It transformed, but why is still unclear. Cities were downsized or abandoned,, smaller sites were abandoned or located elsewhere, cultural practices and the related iconography changed, some technologies continued, others did not, etc. There are any number of possible explanations: climate change, river shifts, epidemics in crowded cities, increasing insecurity, pressure from pastoralists, revolt, ideological change, etc.. There may not have been a prime mover, but a combination of pressures and events that led to a changed configuration of settlements on the Indus alluvium and adjoining areas. This remains one of the big questions of the archaeology of NW South Asia.
We are dealing with a civilization—which encompassed a large region (i.e., something larger than a regional culture.) The end is manifest in the desertion of a very high proportion of the settlements—including the largest towns. This gives people the idea that some kind of natural disaster eliminated the population.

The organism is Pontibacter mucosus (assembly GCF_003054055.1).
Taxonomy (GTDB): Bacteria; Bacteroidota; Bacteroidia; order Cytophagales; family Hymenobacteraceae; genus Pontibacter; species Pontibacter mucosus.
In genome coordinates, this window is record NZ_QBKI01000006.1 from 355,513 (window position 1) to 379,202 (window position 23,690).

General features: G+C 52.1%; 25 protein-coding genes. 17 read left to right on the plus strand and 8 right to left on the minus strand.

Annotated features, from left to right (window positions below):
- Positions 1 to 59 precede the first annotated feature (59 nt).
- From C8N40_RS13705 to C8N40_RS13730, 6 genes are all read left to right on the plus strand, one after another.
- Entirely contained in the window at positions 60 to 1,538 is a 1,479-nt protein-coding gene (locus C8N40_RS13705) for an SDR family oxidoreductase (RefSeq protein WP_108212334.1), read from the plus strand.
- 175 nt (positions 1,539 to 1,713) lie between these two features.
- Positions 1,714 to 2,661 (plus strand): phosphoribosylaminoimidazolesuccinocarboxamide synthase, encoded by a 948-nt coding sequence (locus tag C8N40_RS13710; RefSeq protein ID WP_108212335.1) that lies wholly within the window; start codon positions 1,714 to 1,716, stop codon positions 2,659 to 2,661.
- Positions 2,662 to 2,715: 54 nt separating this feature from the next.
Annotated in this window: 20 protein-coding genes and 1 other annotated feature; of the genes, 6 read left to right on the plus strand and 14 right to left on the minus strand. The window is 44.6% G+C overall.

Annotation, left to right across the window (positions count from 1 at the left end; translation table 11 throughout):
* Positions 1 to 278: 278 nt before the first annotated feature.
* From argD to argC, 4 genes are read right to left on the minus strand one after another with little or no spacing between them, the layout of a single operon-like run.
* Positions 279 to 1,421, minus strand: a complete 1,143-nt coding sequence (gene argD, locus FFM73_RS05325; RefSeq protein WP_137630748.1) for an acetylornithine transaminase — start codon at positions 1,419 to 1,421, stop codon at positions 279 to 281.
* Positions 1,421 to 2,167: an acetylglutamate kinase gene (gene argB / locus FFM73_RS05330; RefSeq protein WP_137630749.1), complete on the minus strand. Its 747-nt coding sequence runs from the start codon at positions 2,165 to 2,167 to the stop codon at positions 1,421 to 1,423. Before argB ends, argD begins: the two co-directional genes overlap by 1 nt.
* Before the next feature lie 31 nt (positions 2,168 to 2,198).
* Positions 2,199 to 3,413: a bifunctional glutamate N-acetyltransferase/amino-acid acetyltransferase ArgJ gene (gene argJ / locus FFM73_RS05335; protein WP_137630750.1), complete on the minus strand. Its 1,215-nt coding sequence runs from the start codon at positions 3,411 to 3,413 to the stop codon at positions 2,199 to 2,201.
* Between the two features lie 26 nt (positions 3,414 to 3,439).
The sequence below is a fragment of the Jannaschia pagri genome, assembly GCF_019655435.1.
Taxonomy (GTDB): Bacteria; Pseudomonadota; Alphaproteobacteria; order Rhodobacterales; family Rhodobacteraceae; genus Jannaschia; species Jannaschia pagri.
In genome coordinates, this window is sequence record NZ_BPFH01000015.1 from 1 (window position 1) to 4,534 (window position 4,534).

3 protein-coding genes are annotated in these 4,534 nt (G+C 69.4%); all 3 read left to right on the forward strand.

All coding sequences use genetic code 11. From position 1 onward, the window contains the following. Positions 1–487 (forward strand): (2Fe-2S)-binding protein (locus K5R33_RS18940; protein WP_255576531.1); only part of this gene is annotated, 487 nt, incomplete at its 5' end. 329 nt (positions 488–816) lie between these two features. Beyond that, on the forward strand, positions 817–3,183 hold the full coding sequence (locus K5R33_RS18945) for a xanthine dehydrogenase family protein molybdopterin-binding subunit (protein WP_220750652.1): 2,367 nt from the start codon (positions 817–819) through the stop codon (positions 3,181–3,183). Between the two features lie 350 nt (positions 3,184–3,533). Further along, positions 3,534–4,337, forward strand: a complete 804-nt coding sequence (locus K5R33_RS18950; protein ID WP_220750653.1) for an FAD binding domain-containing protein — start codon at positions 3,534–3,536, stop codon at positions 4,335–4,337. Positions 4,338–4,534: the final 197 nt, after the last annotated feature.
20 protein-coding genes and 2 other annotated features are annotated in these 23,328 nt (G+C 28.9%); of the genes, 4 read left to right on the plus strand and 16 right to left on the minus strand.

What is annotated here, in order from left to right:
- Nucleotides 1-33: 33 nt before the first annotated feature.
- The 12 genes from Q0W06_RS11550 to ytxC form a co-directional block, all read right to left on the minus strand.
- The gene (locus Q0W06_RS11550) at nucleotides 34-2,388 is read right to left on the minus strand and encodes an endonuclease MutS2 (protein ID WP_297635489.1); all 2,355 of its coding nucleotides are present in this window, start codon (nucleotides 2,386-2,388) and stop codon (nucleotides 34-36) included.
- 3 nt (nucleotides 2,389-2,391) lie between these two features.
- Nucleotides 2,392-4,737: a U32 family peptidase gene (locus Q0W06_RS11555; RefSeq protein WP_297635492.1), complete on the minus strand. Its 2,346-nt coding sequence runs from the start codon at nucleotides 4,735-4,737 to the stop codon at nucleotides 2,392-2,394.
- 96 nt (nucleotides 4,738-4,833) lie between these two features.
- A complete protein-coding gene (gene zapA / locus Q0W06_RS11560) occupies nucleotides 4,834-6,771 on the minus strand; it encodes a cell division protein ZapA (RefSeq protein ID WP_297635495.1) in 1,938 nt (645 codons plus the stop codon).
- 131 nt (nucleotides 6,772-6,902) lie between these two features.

But there are settlements in the centuries after the bronze age, in the Divide (the plain between the Sutlej and the Jumna systems). And in this north-eastern area, some elements of the local Sothi/Siswal culture are manifest. So it is very likely that there was a shift of population north-eastward. For some reason, urban life ceased to be viable on the greater Indus plain.
It was an integrated, coherent, civilizational system that came to an end: with its characteristic seals, writing, weights, long carnelian beads, urban house architecture, brick-lined wells, etc. What did this system comprise of? There were urban centres, citadels at many of them, large centres much larger than those of the mean size. There were fortifications at citadels and of small sites such as Surkotada and Sutkagen-dor, Bagasra and Shikarpur.